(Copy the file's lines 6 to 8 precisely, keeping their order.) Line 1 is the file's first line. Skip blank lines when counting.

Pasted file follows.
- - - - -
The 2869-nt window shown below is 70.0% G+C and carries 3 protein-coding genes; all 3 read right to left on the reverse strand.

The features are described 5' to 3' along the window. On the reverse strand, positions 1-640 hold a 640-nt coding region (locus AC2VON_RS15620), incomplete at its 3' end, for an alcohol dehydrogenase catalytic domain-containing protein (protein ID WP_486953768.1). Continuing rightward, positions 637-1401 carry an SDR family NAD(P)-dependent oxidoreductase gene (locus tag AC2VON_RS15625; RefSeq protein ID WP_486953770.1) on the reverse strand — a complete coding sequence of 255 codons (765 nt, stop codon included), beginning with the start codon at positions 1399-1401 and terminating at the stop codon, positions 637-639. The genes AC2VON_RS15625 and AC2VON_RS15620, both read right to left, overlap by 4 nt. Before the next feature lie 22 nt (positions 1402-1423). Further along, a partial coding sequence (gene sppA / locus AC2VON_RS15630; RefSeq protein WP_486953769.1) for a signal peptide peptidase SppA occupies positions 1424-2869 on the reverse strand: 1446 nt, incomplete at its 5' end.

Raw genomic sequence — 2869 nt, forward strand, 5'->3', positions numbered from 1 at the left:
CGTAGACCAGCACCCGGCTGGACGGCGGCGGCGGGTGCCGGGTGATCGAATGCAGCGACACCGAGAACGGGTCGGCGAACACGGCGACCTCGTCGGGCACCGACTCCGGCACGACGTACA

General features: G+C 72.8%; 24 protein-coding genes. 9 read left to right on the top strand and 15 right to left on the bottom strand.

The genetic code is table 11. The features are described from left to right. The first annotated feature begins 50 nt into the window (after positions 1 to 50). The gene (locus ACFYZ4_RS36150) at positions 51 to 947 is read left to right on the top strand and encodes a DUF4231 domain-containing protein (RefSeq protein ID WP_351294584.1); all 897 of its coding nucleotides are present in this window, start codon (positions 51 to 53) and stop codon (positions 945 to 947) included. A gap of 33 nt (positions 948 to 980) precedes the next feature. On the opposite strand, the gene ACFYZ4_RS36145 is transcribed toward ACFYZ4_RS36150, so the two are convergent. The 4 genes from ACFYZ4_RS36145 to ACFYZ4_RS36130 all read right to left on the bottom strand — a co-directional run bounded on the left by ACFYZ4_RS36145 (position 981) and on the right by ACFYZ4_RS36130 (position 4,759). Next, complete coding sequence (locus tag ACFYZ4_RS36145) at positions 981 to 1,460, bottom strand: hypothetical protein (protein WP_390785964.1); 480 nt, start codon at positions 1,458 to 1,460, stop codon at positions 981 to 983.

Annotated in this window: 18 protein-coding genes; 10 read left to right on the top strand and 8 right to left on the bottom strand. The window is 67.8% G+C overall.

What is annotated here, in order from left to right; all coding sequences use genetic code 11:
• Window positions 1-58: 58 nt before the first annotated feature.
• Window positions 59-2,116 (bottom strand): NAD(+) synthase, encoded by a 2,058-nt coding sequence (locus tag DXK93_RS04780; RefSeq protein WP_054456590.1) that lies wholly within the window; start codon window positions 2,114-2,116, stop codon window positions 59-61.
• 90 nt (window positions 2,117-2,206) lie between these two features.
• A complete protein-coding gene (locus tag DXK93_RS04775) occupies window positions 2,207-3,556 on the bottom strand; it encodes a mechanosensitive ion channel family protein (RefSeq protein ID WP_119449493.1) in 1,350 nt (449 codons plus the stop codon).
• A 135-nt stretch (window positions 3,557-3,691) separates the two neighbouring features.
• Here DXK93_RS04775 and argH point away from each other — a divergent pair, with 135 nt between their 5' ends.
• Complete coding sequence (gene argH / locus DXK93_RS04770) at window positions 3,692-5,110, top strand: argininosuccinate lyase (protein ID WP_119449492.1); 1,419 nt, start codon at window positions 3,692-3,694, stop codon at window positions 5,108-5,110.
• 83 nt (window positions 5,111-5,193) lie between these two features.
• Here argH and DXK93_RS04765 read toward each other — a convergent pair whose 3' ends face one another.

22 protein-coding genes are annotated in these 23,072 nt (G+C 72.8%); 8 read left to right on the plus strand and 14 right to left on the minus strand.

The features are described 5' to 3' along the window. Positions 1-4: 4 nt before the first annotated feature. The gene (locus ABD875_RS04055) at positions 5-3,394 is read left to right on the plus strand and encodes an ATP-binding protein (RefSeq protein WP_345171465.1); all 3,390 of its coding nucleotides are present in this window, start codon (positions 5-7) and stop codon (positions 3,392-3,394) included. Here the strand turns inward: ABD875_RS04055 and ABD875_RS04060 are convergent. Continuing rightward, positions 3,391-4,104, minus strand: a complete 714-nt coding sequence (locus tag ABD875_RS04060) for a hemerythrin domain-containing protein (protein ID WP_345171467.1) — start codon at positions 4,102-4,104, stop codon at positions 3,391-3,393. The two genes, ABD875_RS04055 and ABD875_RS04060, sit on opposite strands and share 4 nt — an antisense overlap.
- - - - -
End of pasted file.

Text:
The genetic code is table 11. The features are described from left to right. The first annotated feature begins 50 nt into the window (after positions 1 to 50). The gene (locus ACFYZ4_RS36150) at positions 51 to 947 is read left to right on the top strand and encodes a DUF4231 domain-containing protein (RefSeq protein ID WP_351294584.1); all 897 of its coding nucleotides are present in this window, start codon (positions 51 to 53) and stop codon (positions 945 to 947) included. A gap of 33 nt (positions 948 to 980) precedes the next feature. On the opposite strand, the gene ACFYZ4_RS36145 is transcribed toward ACFYZ4_RS36150, so the two are convergent. The 4 genes from ACFYZ4_RS36145 to ACFYZ4_RS36130 all read right to left on the bottom strand — a co-directional run bounded on the left by ACFYZ4_RS36145 (position 981) and on the right by ACFYZ4_RS36130 (position 4,759). Next, complete coding sequence (locus tag ACFYZ4_RS36145) at positions 981 to 1,460, bottom strand: hypothetical protein (protein WP_390785964.1); 480 nt, start codon at positions 1,458 to 1,460, stop codon at positions 981 to 983.

Annotated in this window: 18 protein-coding genes; 10 read left to right on the top strand and 8 right to left on the bottom strand. The window is 67.8% G+C overall.

What is annotated here, in order from left to right; all coding sequences use genetic code 11: